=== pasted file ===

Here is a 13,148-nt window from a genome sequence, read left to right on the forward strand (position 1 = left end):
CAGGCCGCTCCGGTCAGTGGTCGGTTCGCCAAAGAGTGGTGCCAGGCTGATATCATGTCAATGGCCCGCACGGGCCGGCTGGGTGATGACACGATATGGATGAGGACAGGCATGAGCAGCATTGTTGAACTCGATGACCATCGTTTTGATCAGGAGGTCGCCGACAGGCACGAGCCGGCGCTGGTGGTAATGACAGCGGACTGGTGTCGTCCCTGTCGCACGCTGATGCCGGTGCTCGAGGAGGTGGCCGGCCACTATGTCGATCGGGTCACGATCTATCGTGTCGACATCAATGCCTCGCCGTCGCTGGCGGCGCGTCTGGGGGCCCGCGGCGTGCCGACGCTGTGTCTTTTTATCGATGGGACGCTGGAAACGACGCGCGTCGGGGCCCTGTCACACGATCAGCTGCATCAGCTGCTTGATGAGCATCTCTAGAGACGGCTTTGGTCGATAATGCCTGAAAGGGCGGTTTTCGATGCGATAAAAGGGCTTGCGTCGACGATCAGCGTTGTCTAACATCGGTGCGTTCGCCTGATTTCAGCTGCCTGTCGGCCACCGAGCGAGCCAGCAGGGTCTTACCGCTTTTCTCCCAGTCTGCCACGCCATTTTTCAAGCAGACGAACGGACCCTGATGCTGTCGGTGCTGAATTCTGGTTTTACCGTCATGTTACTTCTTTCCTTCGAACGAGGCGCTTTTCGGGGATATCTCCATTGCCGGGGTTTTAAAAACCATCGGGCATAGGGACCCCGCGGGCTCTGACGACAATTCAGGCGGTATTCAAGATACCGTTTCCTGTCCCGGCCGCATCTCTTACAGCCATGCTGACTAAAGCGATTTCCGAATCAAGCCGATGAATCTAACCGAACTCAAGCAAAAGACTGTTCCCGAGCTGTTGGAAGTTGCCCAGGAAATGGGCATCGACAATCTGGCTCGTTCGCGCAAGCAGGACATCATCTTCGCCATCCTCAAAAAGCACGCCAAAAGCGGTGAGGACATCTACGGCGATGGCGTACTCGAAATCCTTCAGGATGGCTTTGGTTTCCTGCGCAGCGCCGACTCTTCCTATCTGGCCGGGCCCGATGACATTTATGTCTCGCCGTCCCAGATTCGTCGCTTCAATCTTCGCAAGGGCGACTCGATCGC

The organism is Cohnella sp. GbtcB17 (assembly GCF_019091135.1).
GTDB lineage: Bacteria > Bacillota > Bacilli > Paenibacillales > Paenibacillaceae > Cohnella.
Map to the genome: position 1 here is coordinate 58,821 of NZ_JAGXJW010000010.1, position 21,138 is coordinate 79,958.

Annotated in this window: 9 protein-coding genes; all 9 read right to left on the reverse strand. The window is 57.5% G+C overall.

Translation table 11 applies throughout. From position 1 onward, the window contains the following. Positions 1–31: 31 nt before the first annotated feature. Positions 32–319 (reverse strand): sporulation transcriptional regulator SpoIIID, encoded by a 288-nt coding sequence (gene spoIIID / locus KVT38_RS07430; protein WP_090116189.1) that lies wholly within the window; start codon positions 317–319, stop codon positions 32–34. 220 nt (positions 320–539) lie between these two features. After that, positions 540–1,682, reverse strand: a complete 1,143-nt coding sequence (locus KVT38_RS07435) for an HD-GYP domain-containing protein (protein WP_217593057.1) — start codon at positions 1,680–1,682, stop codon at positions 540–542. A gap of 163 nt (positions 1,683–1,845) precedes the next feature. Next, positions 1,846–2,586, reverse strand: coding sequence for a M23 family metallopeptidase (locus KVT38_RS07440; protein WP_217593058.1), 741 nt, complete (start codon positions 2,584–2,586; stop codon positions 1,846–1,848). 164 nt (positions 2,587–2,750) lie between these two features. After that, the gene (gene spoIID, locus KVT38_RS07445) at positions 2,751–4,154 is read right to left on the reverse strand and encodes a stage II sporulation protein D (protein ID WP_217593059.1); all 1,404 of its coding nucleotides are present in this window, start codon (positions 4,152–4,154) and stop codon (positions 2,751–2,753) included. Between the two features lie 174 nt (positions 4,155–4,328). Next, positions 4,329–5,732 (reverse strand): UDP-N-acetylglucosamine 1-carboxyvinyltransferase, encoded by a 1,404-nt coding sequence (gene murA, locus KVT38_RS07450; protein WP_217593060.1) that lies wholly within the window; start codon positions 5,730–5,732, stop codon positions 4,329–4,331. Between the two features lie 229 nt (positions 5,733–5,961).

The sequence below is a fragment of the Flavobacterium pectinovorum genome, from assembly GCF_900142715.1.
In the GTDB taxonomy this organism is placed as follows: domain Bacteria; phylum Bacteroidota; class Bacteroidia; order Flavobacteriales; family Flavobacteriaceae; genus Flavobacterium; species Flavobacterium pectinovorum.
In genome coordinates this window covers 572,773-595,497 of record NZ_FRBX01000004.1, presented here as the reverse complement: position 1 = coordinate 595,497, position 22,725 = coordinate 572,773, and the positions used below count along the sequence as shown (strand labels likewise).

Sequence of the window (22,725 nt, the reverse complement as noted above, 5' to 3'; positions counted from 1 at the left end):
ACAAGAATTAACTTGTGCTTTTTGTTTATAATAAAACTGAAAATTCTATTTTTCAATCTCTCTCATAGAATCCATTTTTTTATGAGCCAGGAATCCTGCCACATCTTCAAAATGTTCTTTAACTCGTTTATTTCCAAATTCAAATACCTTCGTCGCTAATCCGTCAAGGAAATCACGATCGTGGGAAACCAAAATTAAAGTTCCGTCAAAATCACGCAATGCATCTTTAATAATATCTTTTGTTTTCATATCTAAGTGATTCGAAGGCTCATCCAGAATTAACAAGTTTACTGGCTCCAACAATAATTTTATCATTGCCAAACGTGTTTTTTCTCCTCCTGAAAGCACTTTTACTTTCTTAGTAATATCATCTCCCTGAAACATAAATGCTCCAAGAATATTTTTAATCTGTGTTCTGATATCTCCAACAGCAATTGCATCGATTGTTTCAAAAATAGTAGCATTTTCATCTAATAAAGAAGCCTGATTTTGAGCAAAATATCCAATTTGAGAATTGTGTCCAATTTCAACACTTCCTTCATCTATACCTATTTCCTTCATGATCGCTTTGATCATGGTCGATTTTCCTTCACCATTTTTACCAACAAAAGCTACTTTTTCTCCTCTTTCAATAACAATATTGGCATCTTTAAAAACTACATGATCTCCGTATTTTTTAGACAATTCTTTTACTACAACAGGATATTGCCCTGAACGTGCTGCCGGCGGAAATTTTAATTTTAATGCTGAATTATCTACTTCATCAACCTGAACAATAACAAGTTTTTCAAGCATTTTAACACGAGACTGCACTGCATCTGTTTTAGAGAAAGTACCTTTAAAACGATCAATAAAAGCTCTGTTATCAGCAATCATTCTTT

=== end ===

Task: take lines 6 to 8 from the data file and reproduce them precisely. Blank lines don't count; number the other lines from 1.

Annotated in this window: 9 protein-coding genes; all 9 read right to left on the reverse strand. The window is 57.5% G+C overall.

Translation table 11 applies throughout. From position 1 onward, the window contains the following. Positions 1–31: 31 nt before the first annotated feature. Positions 32–319 (reverse strand): sporulation transcriptional regulator SpoIIID, encoded by a 288-nt coding sequence (gene spoIIID / locus KVT38_RS07430; protein WP_090116189.1) that lies wholly within the window; start codon positions 317–319, stop codon positions 32–34. 220 nt (positions 320–539) lie between these two features. After that, positions 540–1,682, reverse strand: a complete 1,143-nt coding sequence (locus KVT38_RS07435) for an HD-GYP domain-containing protein (protein WP_217593057.1) — start codon at positions 1,680–1,682, stop codon at positions 540–542. A gap of 163 nt (positions 1,683–1,845) precedes the next feature. Next, positions 1,846–2,586, reverse strand: coding sequence for a M23 family metallopeptidase (locus KVT38_RS07440; protein WP_217593058.1), 741 nt, complete (start codon positions 2,584–2,586; stop codon positions 1,846–1,848). 164 nt (positions 2,587–2,750) lie between these two features. After that, the gene (gene spoIID, locus KVT38_RS07445) at positions 2,751–4,154 is read right to left on the reverse strand and encodes a stage II sporulation protein D (protein ID WP_217593059.1); all 1,404 of its coding nucleotides are present in this window, start codon (positions 4,152–4,154) and stop codon (positions 2,751–2,753) included. Between the two features lie 174 nt (positions 4,155–4,328). Next, positions 4,329–5,732 (reverse strand): UDP-N-acetylglucosamine 1-carboxyvinyltransferase, encoded by a 1,404-nt coding sequence (gene murA, locus KVT38_RS07450; protein WP_217593060.1) that lies wholly within the window; start codon positions 5,730–5,732, stop codon positions 4,329–4,331. Between the two features lie 229 nt (positions 5,733–5,961).

The sequence below is a fragment of the Flavobacterium pectinovorum genome, from assembly GCF_900142715.1.